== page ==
cable and, like the shotgun mic, are excellent for situations where you may want to interview a large number of people seperately, without wanting to worry
about placing a wireless mic on each of them. A
show shot at the state fair would be a good example
of this.
Now, to be honest with you, this isn’t the greatest
microphone in the world, but it will do the trick in
a pinch. As such, consider it a backup. The internal camera mic is a low quality microphone to begin
with. Add to that the fact that, unlike the shotgun or
hand microphone, it cannot be moved away from the
camera, and you will begin to see its disadvantages.
When you check out the camera on basic settings,
the internal microphone will not be activated. Instead, I will have activated input one and input two.
To activate the internal microphone yourself, locate
the audio controls on the panel that was previously
covered by the LCD screen.
The two left hand switches are labeled CH1 and
CH2, which stands for channel one and channel two.
These two controls and the two inputs on the camera indicate that this camera can record two separate
audio tracks without mixing them. That means that
you can record sound from one wireless microphone
and one other microphone (perhaps a shotgun mic
or another wireless mic) simultaneously, without the
audio from the two sources mixing together. Recording two separate and distinct audio tracks like
this will allow you greater control over adjusting the
volumes on the different mics as well as allowing
greater control in editing.
to turn them on, but we still need to talk a little bit
more about how to use them. You see, it isn’t enough
to just turn on the microphone and start recording.
If you do that, you may be recording sound that is
too quiet to use or, worse yet, too loud. While we can
adjust sound somewhat in editing, sound that is initially recorded too low will have a lot of background
noise when amplified. Sound that is recorded too
loud, meanwhile, will have distortions, like crackling,
which cannot be removed. Because of this, it is very
important to record your sound at the proper level.
To set your sound level, set up the camera and microphone like normal.
Now, have the subject count as high as they can in
their normal speaking voice. As they speak, use the
two audio control dials on the bottom left side of the
camera. This is called a mic check.
The microphone channels set to Input 1 (channel one) and the internal
microphone (chennal two).
To activate the internal mic, switch one of these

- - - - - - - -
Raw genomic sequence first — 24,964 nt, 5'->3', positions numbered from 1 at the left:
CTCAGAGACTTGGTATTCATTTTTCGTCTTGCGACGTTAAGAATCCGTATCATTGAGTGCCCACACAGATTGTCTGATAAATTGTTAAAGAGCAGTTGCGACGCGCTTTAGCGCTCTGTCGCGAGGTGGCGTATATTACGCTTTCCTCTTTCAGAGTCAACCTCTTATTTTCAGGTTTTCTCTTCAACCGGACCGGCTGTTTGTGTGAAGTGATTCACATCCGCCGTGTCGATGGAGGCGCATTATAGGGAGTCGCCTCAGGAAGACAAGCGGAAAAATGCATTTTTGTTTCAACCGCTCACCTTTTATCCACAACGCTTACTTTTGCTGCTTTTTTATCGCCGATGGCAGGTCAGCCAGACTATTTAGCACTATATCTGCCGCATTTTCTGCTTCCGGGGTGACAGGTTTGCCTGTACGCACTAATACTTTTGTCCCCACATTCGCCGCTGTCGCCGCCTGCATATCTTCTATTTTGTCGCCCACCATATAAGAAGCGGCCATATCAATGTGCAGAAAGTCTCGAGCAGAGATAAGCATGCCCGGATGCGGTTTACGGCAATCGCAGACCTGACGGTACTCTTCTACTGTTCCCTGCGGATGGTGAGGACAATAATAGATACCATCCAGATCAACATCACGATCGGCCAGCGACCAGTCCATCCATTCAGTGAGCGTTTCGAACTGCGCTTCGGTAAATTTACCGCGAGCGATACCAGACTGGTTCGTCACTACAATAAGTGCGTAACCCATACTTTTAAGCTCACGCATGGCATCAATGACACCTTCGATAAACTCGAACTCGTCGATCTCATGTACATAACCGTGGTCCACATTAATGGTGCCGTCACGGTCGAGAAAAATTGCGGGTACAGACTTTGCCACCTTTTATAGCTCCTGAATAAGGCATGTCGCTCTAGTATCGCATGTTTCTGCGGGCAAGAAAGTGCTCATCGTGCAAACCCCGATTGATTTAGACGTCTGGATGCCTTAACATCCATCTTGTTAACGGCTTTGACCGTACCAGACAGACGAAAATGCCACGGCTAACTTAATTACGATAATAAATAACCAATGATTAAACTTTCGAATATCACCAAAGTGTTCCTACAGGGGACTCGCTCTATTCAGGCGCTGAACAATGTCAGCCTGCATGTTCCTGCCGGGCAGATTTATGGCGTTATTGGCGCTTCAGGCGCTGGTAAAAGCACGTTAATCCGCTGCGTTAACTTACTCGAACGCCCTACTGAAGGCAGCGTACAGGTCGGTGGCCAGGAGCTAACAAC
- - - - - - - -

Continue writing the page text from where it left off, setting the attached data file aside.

switches to INT. Be sure to leave the other switch
set to the camera input you are still using (for example: if you intend to use the shotgun mic and the
internal mic and you have the shotgun plugged into
input one, leave one switch set to input one).
Now you know how to mount the microphones, how
The audio levels themselves are visible at the bottom
of the LCD view screen:
As you see, there are read outs for Channel 1 and
Channel 2, just as there are dials for Channel 1 and
Channel 2. As the subject talks, you will see the
small white and red squares move, starting white
and turning red as the subject gets louder. What you
28 | The Microphones
want to do is use the dials to set the sound levels
so that you see white squares with maybe the occasional red square or two. What you don’t want is to
see only a couple of white squares - too low - or to
consistently see several red squares - too loud. Again,
one or two red squares every so often is perfectly fine
One more simple way to improve your sound quality
is to monitor the sound with headphones, which can
also be checked out at NMTV. That way you can
make sure that you are recording what you think you
are recording and that you aren’t picking up any feedback or stray radio signals (which can happen with
the wireless mics). You will find a headphone jack at
the rear of the camera, next to the battery compartment, and hidden behind a black rubber panel (see
the images to the right).
Studio B
Studio B is the smaller of our two studios here at
North Metro TV. It includes three DVX 100B cameras, a green screen, studio lights, and a Tricaster
master control system. Studio B is also where we
will be shooting In Focus during the third week of
our class.
Part of the reason we will be using Studio B is that
its controls and equipment are streamlined, making
them much easier for beginners and smaller crews
to manage.
In general, television studios are designed to give
producers complete control over their environment.
By working in a studio, you can eliminate unwanted
lights, sounds, and distractions (like passing police
cars or crowds of on lookers). Studios are frequently
used in the production of everything from the nightly news, late night talk shows, most popular sitcoms,
and even many NMTV Public Access TV Shows.
given scene to film a series of separate angles. This
forces the filmmakers to stage the scene over and
over again, once for each of the different angles. This
also means that the actors have to perform the same
scene over and over again. Shooting with three cameras, however, eliminates the need for all of this as
it allows for any scene to be covered by a variety of
angles all at once. This saves producers a lot of time
both shooting and editing.
Shooting like this is also very advantageous to live
programs, like most television talk shows. Much of
what is entertaining about a talk show comes from
the spontenaity of the participants. When a guest
tells a funny story on Late Night with David Letterman, much of the humor comes from Dave and the
audience’s reaction. Now, imagine if that same story
had to be repeated three times for each of three different camera angles. The live show would to start to